The spooled out tape from 600 video tapes. More were collected and will be recycled.

The Council also called upon the services of WEEE Man who turned up to promote the collecting of waste electrical and electronic equipment (WEEE) . As well as using Blockbusters for collecting video tapes, it was also being used as a drop off point  for old electrical waste and several items of WEEE were collected as part of this.

WEEE Man deep in video tape at Deluge

The spooling mass of tape could be seen 24 hours a day through the window with the night lights and assisting fans giving the installation a different look in the dark evening.

The drop off point for video tapes. WEEE Man drops off his old Terminator films.

All tapes, items of WEEE, the recyclables collected in the builders bag in the high street will all be recycled at the end of Recycle Week.


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What happens to everything that goes into your recycling bin?

We do get a lot of enquiries about what happens to everything that goes into the recycling bins in Lewisham. Whilst we take great efforts to explain what happens to all the materials that go into the recycling bins, there are some people that aren’t convinced that a mechanised process can deal with sifting and sorting all of the different materials.

Of course its not an entirely mechanised process and there are whole lines of people who hand sort much of the materials as it first enters the materials recycling facility, also known as a MRF (pronounced merf).

We do organise tours around the MRF so that people can see all the processes first hand and we also direct people to our contractor Bywaters website where there is a video showing what happens to all the materials once they are tipped out of the recycling vehicles. Not everyone will do these things however so we thought we should put the video of the processes involved on our blog to make it a little more accessible.

Below is what happens to the contents of your recycling bin once it has been emptied.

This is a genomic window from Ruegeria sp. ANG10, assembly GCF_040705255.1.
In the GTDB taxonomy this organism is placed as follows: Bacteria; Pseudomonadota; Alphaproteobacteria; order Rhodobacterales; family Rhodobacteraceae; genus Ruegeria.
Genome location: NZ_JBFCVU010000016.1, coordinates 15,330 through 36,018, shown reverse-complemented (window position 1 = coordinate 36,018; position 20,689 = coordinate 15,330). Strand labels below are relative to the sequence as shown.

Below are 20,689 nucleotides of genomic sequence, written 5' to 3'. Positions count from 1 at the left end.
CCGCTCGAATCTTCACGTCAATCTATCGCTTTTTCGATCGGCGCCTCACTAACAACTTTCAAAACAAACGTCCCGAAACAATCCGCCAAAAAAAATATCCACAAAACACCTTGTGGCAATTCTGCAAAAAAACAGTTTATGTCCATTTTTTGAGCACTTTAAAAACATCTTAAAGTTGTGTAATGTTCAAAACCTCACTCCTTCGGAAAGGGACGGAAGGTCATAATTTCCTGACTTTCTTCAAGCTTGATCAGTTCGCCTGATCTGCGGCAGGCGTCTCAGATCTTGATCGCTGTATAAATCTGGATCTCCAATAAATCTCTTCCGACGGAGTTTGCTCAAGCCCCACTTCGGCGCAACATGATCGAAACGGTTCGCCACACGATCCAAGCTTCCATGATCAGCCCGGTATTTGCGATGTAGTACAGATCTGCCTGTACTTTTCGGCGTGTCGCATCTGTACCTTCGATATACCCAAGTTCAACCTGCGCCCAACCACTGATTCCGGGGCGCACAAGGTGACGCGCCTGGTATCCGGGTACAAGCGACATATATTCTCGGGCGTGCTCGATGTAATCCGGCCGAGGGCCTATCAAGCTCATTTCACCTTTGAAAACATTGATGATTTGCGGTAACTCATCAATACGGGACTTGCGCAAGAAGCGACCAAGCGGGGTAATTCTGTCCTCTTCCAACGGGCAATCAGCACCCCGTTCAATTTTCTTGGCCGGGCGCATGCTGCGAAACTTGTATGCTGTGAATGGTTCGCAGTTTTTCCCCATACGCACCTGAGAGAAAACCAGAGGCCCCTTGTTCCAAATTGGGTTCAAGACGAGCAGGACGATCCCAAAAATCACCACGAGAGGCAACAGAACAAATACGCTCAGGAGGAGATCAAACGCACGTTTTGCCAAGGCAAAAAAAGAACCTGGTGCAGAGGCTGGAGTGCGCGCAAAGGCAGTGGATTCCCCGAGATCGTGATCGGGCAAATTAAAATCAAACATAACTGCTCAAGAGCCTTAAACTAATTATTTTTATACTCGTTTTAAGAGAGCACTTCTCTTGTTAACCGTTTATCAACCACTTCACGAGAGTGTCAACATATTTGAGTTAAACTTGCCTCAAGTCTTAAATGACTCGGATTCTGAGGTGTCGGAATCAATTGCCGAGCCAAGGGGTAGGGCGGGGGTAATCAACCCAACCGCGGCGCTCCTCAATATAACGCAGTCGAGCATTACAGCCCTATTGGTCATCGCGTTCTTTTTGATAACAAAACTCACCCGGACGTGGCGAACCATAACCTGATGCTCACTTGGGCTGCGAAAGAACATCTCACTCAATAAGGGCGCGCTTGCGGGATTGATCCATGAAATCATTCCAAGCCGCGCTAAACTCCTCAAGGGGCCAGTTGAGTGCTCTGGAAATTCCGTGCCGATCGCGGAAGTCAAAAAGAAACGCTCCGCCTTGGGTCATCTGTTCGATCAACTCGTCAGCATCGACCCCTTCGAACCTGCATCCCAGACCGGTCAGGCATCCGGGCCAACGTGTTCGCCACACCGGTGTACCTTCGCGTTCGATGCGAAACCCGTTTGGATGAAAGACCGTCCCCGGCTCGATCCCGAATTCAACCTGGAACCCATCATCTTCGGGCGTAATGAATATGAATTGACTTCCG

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Roll out of new recycling bin stickers begins

Work has begun on putting new stickers on all of Lewisham’s recycling bins so that residents will have a clear and easy guide as to what can now be recycled in the borough.

Member of the bin stickering team at work

 From December 2011, the Council started a new contract with the contractor Bywaters in Bow,East London. Under this new contract the Council are able to recycle more materials, which means that you can now recycle, paper, cardboard, glass, cans, plastic bottles, textiles, mixed plastics, shredded paper and beverage cartons (tetra paks). Please make sure all of the above are clean before putting them into your recycling bin.

 The teams that are putting the stickers onto the bins are currently in the Lee area and will be gradually making their way around the rest of the borough to ensure that all residents 240 litre recycling bins receive a sticker. The sticker clearly illustrates exactly what can go into the recycling bins using photographs to ensure we get the message to everyone about the new materials.

 With the Council now receiving an income for everything that is recycled, it is more important than ever for all the residents of the borough to recycle as much of their waste as they can.

With regard to the recycling of textiles, if they are in good condition, we would recommend that they go to a charity shop in the first instance. However, if you feel that they might not be worth giving to a charity shop, then please use your recycling bin.